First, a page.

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New Puppy Quick Tips

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By   |   02 Jan 2019

The holiday craze hit Riverton, Utah. During this season of gift giving did you or someone you know add a puppy to your family? Here are a few things to consider when brining home a new puppy.

Do you have all the supplies necessary to make the transition as smooth as possible for both your puppy and the entire family?  Here are a few must-have items:

    • ** Collar and leash
    • ** Blanket or bed 
    • ** Chew toys
    • ** Food and water bowls
    • ** High quality food
    • ** Grooming supplies
    • ** Schedule visit with a vet
As new owners, having realistic expectations about the amount of time and attention a new puppy needs from you is another important component. Here are a few items to consider when thinking about the time and attention your puppy will need. 
  • ** Potty outings every 2-4 hours to start creating a positive training routine.
  • ** Socializing with a variety of people and trustworthy dogs; take your puppy as many places as possible. AVOID locations with heavy dog traffic such as dog parks and pet stores until they are fully vaccinated.
  • ** Veterinarian care including puppy shots and check-ups followed by annual exams for well puppies. 

One of the questions perspective puppy owners should ask themselves is if they are prepared for their puppy’s transition home. A puppy's transition to a new home is a major shock to their world. Everything they have ever known is changing. They are in a strange place with unfamiliar people, smells and experiences. Try and remember to see things from the puppy’s perspective when they are whining, barking and struggling the first few days. Here are a few more tips to help get you navigate the initial transition period.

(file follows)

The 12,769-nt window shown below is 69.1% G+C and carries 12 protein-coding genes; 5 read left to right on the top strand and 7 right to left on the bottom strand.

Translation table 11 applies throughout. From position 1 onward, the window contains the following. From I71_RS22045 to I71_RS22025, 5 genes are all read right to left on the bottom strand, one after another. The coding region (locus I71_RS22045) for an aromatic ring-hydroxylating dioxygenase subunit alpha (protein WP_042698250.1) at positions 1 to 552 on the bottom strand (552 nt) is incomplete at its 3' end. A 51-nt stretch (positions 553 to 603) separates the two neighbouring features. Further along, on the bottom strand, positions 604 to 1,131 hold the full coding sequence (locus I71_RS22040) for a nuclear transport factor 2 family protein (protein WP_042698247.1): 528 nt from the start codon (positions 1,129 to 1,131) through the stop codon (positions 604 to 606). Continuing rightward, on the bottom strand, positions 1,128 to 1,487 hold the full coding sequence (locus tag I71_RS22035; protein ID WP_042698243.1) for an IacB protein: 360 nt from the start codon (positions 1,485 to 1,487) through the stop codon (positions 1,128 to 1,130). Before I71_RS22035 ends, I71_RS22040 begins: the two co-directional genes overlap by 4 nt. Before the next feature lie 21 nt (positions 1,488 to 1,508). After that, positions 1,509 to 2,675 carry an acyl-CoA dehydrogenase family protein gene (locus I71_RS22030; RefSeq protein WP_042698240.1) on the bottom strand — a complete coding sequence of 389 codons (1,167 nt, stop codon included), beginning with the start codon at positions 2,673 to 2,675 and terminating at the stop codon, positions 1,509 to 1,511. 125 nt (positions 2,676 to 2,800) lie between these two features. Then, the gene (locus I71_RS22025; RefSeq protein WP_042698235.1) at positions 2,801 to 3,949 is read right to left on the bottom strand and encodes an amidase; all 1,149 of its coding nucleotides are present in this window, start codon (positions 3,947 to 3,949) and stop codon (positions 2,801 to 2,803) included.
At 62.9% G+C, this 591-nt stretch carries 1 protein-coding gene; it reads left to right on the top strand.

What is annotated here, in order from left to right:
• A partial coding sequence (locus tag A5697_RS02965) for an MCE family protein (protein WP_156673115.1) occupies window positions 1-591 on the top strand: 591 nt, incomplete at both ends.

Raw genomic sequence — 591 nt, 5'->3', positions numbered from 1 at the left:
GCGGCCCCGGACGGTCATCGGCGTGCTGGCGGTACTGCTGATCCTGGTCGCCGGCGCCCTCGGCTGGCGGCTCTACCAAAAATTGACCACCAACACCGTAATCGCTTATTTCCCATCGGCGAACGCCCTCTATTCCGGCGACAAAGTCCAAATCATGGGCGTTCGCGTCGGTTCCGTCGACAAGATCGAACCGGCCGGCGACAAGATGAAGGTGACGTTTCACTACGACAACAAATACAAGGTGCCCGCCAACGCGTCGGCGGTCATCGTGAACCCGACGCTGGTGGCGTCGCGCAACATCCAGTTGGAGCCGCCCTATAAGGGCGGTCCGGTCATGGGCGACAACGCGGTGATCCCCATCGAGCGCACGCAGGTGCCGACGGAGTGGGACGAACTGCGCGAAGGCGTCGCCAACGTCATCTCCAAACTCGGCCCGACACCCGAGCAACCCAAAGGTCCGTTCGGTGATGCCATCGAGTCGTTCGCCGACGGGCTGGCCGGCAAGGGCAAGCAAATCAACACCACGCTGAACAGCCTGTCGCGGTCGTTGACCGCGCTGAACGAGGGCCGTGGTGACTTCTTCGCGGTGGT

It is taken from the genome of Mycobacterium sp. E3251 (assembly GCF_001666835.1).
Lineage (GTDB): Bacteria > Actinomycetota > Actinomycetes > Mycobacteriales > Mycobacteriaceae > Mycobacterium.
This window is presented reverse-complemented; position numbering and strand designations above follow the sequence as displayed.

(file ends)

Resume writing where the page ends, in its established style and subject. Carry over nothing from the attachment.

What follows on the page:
• ** First night home– bring your puppy into your home early in the day so it has several hours to acclimate to the new environment. At night, put the puppy in a kennel in a room with humans. The puppy will be more comfortable when it can hear and smell you!
    • ** Covering the kennel will also help the puppy to relax and disengage from everything going on around them.
    • ** Feed your puppy in the kennel to start building value and security in this special space.


One of THE biggest mistake owners make is giving their puppy too much freedom too quickly. Unless you are directly engaging with your puppy – playing, potty time, walking, training, your puppy should be kenneled or tethered (leash hooked to a flat buckle collar with the other end attached to an immovable object). Make the containment comfortable with blankets/beds, toys and bones. Keep the puppy in the same room as you so they can adjust to your household routine. You’d never let a toddler free in your house to roam, so use the same safety precautions with your puppy. This will help with potty training, minimizing destruction in your home and jumping/biting on humans.

Once your pup has settled in, training should be the next step.  Let Full House Dog Training help guide you to creating a great dog who will bring wonderful moments to your family!

Speak with Tracie about classes today!

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